The Super Suica Touchless Connection

The recent flurry of press releases and news reports for touchless walkthrough transit gates and handsfree touchless store payments sheds considerably more light on the next generation Suica architecture and FeliCa OS. The new Suica card due in spring 2021 does not have an official name. I call it Super Suica. Here’s what has been announced so far.

Next Generation Suica “2 cards in 1” architecture, new FeliCa OS, new IC card format announced by Sony, JR East, JR East Mechatronics (JREM) in September 2018.

Handsfree touchless Mobile FeliCa payments technology based on UWB+Bluetooth on Mobile FeliCa announced by Docomo, Sony, NXP Semiconductors in December 2019. A new JR East touchless transit gate was also reported by Kyodo News around the same time and was confirmed by JR East. The new touchless payments technology uses FeliCa for transactions but uses a UWB+Bluetooth front-end instead of NFC.

No delivery date for touchless gates or touchless payments has been announced but as Junya Suzuki pointed out in his recent article, Japanese transit infrastructure investment runs in 7~8 year cycles. The Takanawa Gateway station opening and the Tokyo Olympics in 2020 are the kickoff for the next transit infrastructure cycle. I see 3 basic transitions for JR East and the other major transit companies.

  • Suica transition from legacy architecture to next generation ‘2 cards in 1’ Super Suica staring in spring 2021.
  • FeliCa transition from NFC only front-end to incorporate UWB+Bluetooth radio technologies for handsfree touchless payments. News reports suggest deployment of JR East touchless walkthrough gates starting in 2023.
  • QR Code transition from legacy magnetic strip and other paper ticketing. Testing and evaluation is due to start at Takanawa Gateway station in 2020 with new Suica+QR Code dual reader transit gates.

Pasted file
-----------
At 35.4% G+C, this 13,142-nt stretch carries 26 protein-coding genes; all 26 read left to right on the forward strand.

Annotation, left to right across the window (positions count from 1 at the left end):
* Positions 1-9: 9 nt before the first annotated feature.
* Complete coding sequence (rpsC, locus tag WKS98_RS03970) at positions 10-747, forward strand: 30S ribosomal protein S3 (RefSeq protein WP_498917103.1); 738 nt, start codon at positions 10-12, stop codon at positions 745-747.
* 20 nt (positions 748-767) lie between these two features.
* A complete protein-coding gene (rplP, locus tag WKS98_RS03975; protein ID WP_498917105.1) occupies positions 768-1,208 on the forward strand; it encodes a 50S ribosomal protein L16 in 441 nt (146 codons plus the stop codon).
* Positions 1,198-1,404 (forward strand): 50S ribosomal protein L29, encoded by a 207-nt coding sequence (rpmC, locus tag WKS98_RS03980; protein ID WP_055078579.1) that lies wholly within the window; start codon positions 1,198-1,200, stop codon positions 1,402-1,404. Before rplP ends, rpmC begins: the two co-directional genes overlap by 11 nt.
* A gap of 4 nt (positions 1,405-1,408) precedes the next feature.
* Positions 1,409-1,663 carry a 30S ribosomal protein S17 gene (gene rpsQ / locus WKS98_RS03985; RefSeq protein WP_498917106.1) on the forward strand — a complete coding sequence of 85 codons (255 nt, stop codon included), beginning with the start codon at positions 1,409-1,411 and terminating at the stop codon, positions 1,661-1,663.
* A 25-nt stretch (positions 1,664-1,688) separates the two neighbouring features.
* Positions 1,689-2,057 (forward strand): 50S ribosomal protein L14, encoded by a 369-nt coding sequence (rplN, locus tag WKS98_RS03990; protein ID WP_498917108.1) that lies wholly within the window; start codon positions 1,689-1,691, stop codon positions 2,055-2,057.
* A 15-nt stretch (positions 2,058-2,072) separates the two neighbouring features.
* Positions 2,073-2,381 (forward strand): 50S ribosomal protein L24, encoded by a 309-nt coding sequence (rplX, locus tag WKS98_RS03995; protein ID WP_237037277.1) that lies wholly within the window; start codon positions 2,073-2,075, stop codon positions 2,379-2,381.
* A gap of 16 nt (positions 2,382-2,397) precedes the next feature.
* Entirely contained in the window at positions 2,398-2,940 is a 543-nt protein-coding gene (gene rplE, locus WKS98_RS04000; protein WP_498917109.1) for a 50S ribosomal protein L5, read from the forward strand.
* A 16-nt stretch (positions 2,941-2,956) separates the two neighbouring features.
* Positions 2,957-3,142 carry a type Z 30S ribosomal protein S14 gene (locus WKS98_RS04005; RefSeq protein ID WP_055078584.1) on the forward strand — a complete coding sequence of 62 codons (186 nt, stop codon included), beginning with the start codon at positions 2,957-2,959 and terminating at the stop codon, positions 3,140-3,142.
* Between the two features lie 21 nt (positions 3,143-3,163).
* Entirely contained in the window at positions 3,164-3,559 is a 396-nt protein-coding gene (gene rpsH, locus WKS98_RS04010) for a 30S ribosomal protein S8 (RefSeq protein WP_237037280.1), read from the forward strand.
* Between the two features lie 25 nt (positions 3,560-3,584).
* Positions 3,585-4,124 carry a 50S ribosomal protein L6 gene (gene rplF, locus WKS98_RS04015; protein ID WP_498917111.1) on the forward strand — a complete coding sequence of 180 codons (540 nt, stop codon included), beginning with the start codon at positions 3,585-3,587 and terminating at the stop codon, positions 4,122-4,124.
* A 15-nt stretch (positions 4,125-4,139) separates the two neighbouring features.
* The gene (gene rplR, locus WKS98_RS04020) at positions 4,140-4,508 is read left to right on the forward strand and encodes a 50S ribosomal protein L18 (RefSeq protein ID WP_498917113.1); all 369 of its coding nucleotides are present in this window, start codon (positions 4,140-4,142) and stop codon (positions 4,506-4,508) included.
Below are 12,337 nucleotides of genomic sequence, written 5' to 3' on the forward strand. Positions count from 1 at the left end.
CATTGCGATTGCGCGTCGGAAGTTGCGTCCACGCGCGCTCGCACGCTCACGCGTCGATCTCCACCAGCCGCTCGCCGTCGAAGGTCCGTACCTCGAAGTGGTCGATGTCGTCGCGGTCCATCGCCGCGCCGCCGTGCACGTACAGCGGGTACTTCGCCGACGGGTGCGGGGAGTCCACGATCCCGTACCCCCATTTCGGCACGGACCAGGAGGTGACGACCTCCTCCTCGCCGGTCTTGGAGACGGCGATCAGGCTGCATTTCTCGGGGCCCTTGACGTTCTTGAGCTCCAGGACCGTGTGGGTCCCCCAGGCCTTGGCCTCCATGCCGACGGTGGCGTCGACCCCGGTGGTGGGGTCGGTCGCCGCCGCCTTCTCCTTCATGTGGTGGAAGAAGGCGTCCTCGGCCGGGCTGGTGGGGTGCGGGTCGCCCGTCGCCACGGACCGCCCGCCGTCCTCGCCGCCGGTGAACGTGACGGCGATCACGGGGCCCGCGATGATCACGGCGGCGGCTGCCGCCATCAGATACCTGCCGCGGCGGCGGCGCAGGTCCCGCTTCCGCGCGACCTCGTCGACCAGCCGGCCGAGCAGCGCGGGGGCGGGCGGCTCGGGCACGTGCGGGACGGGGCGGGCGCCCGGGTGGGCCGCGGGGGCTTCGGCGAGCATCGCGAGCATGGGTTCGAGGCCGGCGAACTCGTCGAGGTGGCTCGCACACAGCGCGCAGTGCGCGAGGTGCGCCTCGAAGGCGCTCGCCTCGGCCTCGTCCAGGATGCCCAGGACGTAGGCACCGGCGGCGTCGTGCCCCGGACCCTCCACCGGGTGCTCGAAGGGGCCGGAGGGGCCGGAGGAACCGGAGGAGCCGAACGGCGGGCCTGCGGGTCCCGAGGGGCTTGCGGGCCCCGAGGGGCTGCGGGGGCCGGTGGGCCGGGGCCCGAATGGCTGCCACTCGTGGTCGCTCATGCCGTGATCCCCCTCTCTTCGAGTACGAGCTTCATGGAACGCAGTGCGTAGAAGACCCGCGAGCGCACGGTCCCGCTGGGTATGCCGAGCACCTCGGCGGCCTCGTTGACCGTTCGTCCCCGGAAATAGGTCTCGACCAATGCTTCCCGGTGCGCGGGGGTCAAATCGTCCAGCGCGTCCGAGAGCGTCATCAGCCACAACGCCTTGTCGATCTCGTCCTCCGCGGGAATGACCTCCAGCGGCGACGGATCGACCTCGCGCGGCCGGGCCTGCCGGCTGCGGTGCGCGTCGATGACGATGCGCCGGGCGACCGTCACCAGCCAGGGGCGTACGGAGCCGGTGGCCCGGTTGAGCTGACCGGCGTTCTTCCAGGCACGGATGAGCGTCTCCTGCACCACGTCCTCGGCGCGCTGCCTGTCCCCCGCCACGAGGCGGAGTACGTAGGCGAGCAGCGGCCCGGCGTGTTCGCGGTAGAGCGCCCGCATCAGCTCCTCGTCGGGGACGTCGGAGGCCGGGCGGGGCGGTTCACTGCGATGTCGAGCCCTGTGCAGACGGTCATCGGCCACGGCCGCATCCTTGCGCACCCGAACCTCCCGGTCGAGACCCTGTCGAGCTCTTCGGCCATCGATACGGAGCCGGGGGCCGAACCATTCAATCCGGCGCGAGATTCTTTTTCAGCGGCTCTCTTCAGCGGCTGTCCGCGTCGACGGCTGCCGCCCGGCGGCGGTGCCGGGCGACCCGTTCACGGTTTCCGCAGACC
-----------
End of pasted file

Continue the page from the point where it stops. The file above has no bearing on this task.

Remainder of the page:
Next generation Suica and Touchless Mobile FeliCa represent an interesting twist in that both require a new version of FeliCa. My take is that the new versions of FeliCa OS are one and the same, and that both Super Suica and Touchless incorporate UWB and Bluetooth protocols for transactions in addition to NFC-F.

Zero-sum Game Reset?
People are already complaining ‘oh no, not more JR East/FeliCa proprietary BS,’ but that snap judgement is way too early. Outside of the basic technologies we don’t know what standards are involved for handsfree touchless payments, but we do know that NXP is partnering with Docomo and Sony on the effort. That means MIFARE is already working on it too. JR East announced at the 2016 Tokyo NFC Forum conference that they are dedicated to working for open compatible transit payments (i.e. open ticketing between transit operators, not EMV).

Let’s take JR East at their word and assume that there is just one flavor of UWB+Bluetooth touchless, that it is fast, that it is open. In this scenario the same UWB+Bluetooth touchless front-end could be used by anybody from the large established proprietary players like EMV, FeliCa and MIFARE to open transit payment associations like Calypso. I hope this is the scenario that plays out. We don’t need a repeat of the ‘let’s make NFC A-B (Philips and Motorola) an open standard and shut NFC-F (Sony) out of the game’ nonsense that didn’t help anybody except QR Code players.